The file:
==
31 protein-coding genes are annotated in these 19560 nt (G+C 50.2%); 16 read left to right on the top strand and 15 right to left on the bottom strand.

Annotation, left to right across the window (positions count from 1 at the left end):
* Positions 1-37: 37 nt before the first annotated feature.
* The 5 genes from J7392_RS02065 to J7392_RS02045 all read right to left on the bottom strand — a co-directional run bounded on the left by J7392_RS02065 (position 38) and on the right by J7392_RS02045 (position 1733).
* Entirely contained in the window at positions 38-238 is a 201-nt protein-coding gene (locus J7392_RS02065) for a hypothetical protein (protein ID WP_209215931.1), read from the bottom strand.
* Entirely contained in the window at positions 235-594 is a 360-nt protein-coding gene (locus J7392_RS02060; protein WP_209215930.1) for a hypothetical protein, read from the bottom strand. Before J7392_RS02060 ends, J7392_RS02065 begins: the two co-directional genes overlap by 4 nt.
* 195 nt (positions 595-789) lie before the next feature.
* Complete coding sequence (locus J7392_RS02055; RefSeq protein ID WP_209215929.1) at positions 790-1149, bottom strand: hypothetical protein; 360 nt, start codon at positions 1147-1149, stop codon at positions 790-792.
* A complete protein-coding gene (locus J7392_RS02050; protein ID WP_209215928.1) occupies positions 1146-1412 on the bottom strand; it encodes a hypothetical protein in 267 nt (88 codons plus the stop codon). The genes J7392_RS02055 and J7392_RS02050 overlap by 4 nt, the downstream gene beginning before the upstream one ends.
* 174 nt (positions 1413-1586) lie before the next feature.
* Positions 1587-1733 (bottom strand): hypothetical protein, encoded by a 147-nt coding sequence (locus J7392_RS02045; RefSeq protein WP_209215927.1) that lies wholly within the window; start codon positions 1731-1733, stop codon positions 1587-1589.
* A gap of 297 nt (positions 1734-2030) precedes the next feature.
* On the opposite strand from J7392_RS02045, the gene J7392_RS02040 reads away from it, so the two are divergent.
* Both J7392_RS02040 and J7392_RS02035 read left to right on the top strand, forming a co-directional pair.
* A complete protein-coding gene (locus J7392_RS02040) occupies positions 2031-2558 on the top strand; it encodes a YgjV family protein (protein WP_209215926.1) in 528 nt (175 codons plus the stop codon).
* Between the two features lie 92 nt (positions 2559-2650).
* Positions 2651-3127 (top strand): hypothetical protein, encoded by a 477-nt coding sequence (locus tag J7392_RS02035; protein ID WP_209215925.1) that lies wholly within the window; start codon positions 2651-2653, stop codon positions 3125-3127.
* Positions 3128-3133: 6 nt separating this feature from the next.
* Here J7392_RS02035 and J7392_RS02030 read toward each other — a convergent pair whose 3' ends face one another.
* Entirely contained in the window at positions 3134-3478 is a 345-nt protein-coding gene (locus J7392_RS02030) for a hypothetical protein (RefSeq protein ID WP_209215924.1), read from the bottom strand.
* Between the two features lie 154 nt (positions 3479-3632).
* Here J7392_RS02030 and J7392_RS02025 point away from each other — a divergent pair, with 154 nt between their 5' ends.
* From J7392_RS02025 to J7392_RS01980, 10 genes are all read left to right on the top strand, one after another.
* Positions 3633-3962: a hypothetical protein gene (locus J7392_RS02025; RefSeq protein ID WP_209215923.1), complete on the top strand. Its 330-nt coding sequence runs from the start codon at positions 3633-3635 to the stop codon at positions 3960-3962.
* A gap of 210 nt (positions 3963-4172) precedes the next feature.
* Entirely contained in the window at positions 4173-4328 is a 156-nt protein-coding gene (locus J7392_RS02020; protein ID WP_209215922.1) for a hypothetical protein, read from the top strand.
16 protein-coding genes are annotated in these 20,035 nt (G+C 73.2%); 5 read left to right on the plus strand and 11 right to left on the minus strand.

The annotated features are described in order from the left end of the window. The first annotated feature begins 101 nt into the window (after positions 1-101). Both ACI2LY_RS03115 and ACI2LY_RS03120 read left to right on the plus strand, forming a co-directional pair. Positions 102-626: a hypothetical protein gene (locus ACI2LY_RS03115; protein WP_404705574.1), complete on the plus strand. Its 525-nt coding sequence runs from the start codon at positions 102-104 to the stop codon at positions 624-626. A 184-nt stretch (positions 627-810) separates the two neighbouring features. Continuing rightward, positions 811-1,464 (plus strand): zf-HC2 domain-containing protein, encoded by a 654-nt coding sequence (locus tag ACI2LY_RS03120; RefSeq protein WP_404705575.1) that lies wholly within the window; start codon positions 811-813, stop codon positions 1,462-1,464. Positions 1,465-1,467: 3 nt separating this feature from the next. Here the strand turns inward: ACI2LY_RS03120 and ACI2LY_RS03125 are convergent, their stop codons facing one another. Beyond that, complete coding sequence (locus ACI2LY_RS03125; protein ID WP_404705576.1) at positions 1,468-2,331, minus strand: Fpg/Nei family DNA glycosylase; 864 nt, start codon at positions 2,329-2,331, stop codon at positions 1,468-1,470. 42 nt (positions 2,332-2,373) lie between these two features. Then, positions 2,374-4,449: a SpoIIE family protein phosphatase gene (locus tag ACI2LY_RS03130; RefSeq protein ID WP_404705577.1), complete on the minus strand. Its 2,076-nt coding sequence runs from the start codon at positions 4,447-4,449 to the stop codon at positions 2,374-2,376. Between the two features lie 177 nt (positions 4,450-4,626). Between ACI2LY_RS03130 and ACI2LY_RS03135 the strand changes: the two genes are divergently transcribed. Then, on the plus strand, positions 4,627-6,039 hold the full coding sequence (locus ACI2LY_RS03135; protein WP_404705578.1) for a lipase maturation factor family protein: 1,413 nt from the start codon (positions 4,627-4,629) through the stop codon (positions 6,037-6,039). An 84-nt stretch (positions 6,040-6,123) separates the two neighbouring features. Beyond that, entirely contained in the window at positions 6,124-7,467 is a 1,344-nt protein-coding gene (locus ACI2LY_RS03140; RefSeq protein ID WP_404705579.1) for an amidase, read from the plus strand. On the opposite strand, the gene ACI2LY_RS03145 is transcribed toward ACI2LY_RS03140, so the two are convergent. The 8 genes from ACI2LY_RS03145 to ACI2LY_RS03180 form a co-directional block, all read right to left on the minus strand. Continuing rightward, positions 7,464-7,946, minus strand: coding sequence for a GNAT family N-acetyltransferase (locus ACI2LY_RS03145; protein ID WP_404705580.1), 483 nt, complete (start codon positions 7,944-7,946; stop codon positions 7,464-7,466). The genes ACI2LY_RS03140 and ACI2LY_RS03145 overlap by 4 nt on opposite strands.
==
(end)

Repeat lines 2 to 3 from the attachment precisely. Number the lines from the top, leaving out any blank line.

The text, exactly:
Annotation, left to right across the window (positions count from 1 at the left end):
* Positions 1-37: 37 nt before the first annotated feature.